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Editor’s Note: This post focuses on sexual morality and examines Mark Driscoll’s teachings about masturbation. Some will be offended by this discussion and should not read this. It is, I believe, a tactful and appropriate treatment of the subject, but the subject matter is tricky and controversial. If this will offend you, stop now. While, as always, the comment stream is open to those who disagree with Jared’s position, we hope that commenters will attempt to show tact as well.
About 8 years ago I taught abstinence in the local public school system in Cumberland County (Crossville), TN through the local Crisis Pregnancy Center. We however butted heads when they wanted me to teach in accordance with Driscoll that voluntary sexual activity outside of marriage without a partner is a viable birth control option. They had me listen to a tape by Dr. James Dobson where he argued in the likeness of Driscoll. To make a long story short, I quit helping the Crisis Pregnancy Center teach abstinence in the local school system.
Sexual morality is an important issue that needs to be addressed in the local church today. I have addressed it in a G-rated fashion from the pulpit before. Mark Driscoll however does not address this issue in a G-Rated fashion. Unless you have a conscience that is not the least bit sensitive, you will find this video offensive. I however believe that it is necessary to see this video in order to examine the subject of “Sexual Morality” from Mark Driscoll’s perspective (since he is arguably the largest evangelical Christian voice today that has addressed this issue), and then to compare his arguments with Scripture.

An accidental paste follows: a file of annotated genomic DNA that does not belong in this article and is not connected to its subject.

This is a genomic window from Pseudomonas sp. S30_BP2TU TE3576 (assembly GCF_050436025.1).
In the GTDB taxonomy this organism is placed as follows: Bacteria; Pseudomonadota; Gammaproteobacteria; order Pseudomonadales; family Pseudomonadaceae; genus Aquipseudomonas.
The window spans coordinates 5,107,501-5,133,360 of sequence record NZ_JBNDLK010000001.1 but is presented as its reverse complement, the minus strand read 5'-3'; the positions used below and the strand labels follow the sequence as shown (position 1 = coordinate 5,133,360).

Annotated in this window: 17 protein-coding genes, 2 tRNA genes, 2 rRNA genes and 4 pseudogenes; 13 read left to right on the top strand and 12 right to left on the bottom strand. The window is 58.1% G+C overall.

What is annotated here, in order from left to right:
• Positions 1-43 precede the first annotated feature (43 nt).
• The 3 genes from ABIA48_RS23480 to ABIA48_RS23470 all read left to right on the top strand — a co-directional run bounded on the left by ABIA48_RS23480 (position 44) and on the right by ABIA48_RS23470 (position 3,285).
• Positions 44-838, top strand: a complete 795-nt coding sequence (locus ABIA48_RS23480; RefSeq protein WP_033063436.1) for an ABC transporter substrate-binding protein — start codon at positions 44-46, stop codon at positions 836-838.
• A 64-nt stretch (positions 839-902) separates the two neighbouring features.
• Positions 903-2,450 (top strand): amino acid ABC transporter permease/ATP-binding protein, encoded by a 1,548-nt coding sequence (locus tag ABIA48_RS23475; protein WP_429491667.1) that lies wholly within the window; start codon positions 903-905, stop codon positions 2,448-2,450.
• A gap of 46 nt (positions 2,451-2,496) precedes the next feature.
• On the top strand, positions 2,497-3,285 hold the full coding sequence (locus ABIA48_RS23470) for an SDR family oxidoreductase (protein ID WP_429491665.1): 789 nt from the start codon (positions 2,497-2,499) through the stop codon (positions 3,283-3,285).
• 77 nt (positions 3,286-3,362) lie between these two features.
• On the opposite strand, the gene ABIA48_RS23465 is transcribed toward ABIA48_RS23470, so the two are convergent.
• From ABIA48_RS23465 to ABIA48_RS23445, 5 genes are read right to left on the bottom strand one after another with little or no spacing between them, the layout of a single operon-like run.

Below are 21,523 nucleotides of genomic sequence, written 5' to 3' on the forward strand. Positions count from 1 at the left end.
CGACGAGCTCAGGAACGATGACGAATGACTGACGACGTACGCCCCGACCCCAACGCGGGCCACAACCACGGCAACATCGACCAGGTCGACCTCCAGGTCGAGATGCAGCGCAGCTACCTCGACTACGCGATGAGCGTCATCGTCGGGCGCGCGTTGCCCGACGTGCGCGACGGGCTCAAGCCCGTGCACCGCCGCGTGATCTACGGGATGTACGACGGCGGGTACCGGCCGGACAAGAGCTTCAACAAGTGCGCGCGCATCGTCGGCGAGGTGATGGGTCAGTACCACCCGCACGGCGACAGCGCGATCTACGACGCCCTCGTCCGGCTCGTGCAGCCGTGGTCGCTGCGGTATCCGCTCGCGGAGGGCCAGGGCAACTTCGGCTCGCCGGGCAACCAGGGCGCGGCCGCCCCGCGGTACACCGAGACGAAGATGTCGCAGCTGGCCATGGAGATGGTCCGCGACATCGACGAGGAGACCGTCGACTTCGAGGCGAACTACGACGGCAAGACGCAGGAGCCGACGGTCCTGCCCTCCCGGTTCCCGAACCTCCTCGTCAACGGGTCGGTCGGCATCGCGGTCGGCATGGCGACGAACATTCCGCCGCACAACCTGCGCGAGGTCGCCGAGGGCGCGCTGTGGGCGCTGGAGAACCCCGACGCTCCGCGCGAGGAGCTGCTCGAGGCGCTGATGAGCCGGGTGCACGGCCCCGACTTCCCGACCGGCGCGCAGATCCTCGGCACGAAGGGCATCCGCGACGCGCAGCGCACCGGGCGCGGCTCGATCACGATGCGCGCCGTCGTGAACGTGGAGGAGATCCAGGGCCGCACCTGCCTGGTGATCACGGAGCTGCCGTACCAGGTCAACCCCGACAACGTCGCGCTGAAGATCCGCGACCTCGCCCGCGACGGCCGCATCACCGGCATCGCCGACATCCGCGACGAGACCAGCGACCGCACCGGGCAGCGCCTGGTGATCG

*NOTE: If you are less than 18 years of age, then only watch this video with a parent or legal guardian.
*Note: I disagree with Driscoll’s “crude joking.” He is directly violating Scripture (Eph. 5:4); however, this is not the subject I hope to examine here. John Macarthur however has already dealt with this concern in “The Rape of Solomon’s Song”: Part 1, Part 2, Part 3, and Part 4.
In the video above, Driscoll argues that virtually anything is sexually permitted within marriage as long as the “oneness” aspect of marriage is still intact. This oneness between a husband and wife appears to be his hermeneutic for judging proper and improper marriage bed activities. He jokes that a husband cannot be in one room, and the wife in another, with both being sexually active, and the “oneness” aspect still be present. Both partners must be involved with one another. Where he reveals his inconsistency is when he says that a man or woman, as long as he or she does not lust, is free in Christ to be sexually active without a partner. What I don’t understand is that if the oneness aspect must be present in marriage between two people, then why does Driscoll believe that it is not a sin to be sexually active without a partner while being single? If in order for sexual morality to take place within a marriage, both partners must be involved, then in order for sexual morality to take place period, it must be carried out within marriage. Otherwise, sexual activity while being single without a partner is permissible by God before marriage, but once you are married, it becomes a sin. Contrary to Driscoll, the Bible knows of no such sexual morality outside of the marriage bed!